The California Air Resources Board voted unanimously to adopt the nation's most comprehensive global warming plan, outlining for the first time how individuals and businesses would meet a landmark 2006 law that made the state a leader on global climate change.
The plan would hold California's worst polluters accountable for the heat-trapping emissions they produce - transforming how people travel, how utilities generate power and how businesses use electricity.
At the heart of the plan is the creation of a carbon-credit market designed to give the state's major polluters cheaper ways to cut the amount of their emissions. That market and the many other strategies referenced in the plan will be fleshed out and adopted over the next few years.
California's plan comes at a time when governments around the world are struggling with a financial crisis that threatens to undermine efforts to fight climate change. California itself is facing a forecast budget gap of $41.8 billion through June 2010.
Republican Gov. Arnold Schwarzenegger, who has said the state's climate law will stimulate the economy, said Thursday that California was providing a roadmap for the rest of the country.
"Today is the day we help unleash the full force of California's innovation and technology for a healthier planet, a stronger and more robust economy and a safer and more secure energy future," Schwarzenegger said in a statement released after the board's vote.
His sentiments echo those of President-elect Barack Obama, who also has promoted investments in energy efficiency and green technology to help spur the country out of recession. Last month, Obama said he hoped Congress would adopt California's targets for the entire country, essentially reversing eight years of U.S. policy against mandated emission cuts.
California's 2006 law, called the Global Warming Solutions Act but commonly referred to as AB32, mandates the state cut emissions to 1990 levels by 2020.
The strategy chosen by air regulators relies on 31 new rules affecting all facets of life, from the fuels Californians put in their vehicles to the air conditioners businesses install in their buildings.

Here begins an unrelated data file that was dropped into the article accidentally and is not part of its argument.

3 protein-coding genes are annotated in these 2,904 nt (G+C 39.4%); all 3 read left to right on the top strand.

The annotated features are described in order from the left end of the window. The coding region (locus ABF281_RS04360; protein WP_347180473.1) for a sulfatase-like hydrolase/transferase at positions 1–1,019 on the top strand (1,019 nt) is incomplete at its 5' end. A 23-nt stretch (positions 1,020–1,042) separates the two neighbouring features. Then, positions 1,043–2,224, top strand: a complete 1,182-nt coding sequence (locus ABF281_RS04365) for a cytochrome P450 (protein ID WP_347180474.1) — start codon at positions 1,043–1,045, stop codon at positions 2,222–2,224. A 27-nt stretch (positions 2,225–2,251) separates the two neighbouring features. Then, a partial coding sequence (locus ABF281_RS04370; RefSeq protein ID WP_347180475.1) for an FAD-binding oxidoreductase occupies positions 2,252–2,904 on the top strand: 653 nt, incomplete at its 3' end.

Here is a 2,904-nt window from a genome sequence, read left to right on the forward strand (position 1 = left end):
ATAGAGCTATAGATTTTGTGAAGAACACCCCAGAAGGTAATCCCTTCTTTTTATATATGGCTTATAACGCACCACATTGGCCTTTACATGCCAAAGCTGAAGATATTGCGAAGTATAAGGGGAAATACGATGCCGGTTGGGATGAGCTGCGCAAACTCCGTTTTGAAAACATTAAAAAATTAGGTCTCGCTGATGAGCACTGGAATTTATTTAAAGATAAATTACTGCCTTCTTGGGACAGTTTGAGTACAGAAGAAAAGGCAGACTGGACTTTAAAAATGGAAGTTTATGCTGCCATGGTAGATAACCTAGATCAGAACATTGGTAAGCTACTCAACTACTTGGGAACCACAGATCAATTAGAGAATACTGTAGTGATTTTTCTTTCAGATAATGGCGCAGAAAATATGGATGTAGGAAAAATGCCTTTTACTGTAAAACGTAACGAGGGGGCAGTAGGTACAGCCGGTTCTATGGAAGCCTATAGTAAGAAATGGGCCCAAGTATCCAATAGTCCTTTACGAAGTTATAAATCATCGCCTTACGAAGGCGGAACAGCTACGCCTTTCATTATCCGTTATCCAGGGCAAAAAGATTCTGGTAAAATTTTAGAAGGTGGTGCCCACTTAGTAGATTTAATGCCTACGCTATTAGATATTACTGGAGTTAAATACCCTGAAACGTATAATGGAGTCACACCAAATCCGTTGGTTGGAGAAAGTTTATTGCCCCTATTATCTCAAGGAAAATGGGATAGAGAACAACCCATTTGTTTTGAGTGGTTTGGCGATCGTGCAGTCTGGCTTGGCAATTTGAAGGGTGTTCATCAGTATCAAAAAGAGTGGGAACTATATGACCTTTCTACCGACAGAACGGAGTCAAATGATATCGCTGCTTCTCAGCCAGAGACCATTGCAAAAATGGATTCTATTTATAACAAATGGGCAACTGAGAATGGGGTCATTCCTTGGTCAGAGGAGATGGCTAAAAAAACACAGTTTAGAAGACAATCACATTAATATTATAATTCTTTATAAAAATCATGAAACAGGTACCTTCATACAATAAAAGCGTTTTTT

The average Californian, for example, could see more fuel-efficient cars at dealerships, better public transportation, housing near schools and businesses and utility rebates to equip their homes to be more energy efficient.
But there will also be costs.
California drivers will see more expensive cars on showroom floors and should expect to pay higher power bills as utilities increase their use of renewable energy.
Republicans, small businesses and major industries that will be forced to transform operations beginning in 2012 say jobs will be lost, companies might leave the state and energy prices will skyrocket. Many demanded the board perform more economic analysis before committing to policies they warned could worsen the economy.
"The deepening recession has affected businesses throughout the state," Amisha Patel, a policy advocate at the California Chamber of Commerce, told the board. "The reality of climate regulation is there will be costs."
The air board's background work has been criticized in reviews by California's nonpartisan legislative analyst and independent scientists, with both groups saying the costs to the state could be greater than projected.
Republican state lawmaker Roger Niello of Fair Oaks has asked the board to postpone its vote and complete a more thorough economic review.
An air board analysis published in September projected California's economy would grow at a faster rate by cutting emissions. It also estimated 100,000 more jobs would be created and the average California household would save $400 a year by driving more fuel-efficient vehicles and living in more energy-efficient homes.
Nichols said her board had done a thorough job of assessing the plan but vowed Thursday the board would conduct more studies as the regulations are developed over the next few years.
Most of the reductions in California's emissions will come from more detailed regulations that will be written over the next few years, including rules governing a cap-and-trade program that launches in 2012 to help the largest polluters achieve emission cuts.
But allowing businesses to buy their way out of the problem is another contentious part of the plan. Representatives of California's poor communities say the polluting power plants, refineries and factories in their neighborhoods could write a check rather than cut emissions.